Freedom of Speech
Tuesday, May 22, 2018 at 12:38PM
Julian Sturton in Conversation, Distinctions, conversation, distinctions, fear, freedom, love

This is the true joy in life: Being used for a purpose recognized by yourself as a mighty one, being a force of nature instead of a feverish, selfish little clod of ailments and grievances, complaining that the world will not devote itself to making you happy. I am of the opinion that my life belongs to the whole community and as long as I live, it is my privilege to do for it what I can. It is a sort of splendid torch which I have got hold of for the moment and I want to make it burn as brightly as possible before handing it on to future generations.

— George Bernard Shaw, attributed as from a “speech at Brighton”

A Vicious Circle

The everyday conversations we have with people and ourselves are not free. They are always prejudiced by something that has already happened.

Two things are common to all humans:

  1. Everything we have ever experienced, or that we perceive as having occurred, is processed through our mind. The mind enables us to comprehend and make sense of things. Therefore everything that occurs to us is a “conversation”.

  2. No one has a way to know how things will end up on this planet — or anywhere else for that matter. As a result, we can never fully express in our conversations how things will turn out in the future.

Our lack of freedom to fully express what is going to happen in the future is continually in conflict with our habits of our past. These habits from the past include our emotions such as fear and love. Fear, like love, can become the dominant filtered lens through which we view, respond, and react to the world. As a result, we are always living our lives within our own vicious circles.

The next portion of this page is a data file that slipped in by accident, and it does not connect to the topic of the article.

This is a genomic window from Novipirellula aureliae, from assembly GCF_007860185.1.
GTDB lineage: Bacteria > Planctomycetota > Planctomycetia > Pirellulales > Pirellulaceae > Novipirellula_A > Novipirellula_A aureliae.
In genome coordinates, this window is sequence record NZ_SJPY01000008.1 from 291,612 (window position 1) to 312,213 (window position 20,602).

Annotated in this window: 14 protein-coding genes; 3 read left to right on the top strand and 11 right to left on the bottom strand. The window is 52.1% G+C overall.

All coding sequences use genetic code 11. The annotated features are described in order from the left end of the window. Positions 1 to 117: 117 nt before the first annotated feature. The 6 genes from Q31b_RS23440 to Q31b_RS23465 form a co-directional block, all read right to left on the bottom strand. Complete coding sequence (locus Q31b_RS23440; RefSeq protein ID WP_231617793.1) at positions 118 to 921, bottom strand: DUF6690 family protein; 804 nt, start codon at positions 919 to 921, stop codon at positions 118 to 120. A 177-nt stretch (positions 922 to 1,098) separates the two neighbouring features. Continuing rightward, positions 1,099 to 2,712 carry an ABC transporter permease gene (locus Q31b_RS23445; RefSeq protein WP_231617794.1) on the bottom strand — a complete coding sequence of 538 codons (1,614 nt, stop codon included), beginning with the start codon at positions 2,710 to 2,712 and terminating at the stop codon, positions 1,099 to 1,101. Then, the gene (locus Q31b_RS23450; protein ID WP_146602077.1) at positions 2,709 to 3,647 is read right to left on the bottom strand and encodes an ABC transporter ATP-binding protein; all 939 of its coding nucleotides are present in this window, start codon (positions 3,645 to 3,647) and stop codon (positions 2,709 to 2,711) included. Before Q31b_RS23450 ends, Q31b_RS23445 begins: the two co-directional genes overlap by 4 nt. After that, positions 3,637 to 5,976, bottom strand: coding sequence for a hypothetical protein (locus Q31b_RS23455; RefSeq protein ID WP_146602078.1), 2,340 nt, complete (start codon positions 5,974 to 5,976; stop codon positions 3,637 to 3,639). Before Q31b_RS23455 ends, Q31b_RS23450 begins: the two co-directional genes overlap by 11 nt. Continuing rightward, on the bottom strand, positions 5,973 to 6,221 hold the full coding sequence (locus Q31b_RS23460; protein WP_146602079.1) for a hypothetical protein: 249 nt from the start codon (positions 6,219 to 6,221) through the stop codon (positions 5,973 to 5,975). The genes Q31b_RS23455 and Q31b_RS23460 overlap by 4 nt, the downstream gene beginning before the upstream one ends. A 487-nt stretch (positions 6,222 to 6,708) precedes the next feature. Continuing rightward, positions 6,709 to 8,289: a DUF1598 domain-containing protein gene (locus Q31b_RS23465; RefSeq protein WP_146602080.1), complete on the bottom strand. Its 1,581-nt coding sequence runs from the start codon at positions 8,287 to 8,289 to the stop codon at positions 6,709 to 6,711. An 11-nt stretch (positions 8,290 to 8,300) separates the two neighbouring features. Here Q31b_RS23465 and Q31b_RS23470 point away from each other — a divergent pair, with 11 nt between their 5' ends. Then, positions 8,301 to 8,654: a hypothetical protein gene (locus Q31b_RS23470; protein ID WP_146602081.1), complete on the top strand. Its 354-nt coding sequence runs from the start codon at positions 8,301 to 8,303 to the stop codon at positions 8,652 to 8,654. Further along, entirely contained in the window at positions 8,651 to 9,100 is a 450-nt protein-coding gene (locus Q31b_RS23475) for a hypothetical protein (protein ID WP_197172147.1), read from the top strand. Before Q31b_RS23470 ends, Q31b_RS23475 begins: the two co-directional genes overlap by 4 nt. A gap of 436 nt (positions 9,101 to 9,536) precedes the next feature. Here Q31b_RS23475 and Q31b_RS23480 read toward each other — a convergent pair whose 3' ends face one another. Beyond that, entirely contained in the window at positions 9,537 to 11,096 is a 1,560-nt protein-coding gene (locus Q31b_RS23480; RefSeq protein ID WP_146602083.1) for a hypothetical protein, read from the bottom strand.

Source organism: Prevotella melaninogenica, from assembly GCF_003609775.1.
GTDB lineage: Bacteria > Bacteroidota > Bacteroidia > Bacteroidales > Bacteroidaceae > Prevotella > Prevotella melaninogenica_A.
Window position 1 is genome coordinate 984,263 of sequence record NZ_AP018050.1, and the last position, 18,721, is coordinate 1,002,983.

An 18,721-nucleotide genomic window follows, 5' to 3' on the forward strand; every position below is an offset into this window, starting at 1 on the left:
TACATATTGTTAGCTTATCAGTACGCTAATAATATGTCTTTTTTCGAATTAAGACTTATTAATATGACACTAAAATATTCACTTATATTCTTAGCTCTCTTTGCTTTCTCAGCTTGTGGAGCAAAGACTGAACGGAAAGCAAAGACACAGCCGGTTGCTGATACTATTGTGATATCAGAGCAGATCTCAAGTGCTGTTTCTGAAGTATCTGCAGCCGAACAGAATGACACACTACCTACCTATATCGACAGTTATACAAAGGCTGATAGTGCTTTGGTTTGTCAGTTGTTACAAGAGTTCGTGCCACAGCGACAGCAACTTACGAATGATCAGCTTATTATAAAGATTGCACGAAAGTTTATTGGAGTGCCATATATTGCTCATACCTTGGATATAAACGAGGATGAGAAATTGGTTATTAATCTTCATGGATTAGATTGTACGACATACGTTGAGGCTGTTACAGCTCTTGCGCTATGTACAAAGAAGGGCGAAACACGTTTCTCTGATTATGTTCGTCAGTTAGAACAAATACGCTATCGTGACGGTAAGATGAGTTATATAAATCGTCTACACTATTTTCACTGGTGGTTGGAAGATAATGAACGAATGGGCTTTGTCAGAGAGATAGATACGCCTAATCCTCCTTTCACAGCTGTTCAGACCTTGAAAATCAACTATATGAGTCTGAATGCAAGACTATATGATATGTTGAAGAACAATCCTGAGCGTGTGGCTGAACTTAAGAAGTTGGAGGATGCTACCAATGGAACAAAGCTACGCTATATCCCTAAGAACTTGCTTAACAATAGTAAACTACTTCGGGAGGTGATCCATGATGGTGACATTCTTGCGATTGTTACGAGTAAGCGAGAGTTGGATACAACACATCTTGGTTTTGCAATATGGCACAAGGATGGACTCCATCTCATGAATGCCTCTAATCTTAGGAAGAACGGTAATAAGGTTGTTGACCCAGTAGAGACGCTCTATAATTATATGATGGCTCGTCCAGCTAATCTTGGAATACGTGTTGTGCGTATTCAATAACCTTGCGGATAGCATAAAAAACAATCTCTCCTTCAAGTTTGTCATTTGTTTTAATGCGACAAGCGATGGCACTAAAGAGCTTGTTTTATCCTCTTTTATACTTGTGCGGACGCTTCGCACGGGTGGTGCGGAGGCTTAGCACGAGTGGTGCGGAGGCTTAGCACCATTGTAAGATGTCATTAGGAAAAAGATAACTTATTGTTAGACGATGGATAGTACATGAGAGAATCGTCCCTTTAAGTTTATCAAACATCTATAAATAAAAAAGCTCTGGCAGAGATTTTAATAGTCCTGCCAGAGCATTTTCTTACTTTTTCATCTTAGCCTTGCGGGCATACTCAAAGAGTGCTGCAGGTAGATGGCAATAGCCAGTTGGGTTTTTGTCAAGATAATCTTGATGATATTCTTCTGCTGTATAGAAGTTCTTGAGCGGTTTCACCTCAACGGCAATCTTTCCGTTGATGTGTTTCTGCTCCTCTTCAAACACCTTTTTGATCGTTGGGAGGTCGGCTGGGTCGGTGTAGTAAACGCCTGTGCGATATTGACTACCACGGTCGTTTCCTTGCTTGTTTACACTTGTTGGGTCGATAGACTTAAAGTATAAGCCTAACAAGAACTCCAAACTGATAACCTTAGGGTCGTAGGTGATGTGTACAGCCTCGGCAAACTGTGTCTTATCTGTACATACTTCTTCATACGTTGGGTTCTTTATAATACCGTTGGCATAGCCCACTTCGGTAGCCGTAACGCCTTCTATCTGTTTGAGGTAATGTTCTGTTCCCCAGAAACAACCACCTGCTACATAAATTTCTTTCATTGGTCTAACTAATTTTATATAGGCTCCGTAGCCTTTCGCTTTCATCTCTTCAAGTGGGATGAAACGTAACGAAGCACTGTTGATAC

The Essence of Freedom

Fortunately, there is an exception to this rule of past habits, of living in our own vicious circles. It is when, by our own recognition and self determination, we declare who we are – not through what has happened – but through what is going to happen that has not happened to us before.

When we take a stand in life, we become that which we stand for. We are no longer simply the sum of our habits.

What we stand for is dynamic. Such a stand is no longer governed by an emotional, habit-driven self-interest. As a result, such dynamic-driven conversations shall determine our future rather than by our habits from the past.

The dynamic self and what we stand for are the same. They are partners equipped to make the necessary and demanding difference in the real world — not the emotional world. Such a difference is required of us if we are to be more than a “selfish clod of ailments complaining that the world will not devote itself to making us happy.”

Article originally appeared on The Language of Leading (http://www.thelanguageofleading.com/).
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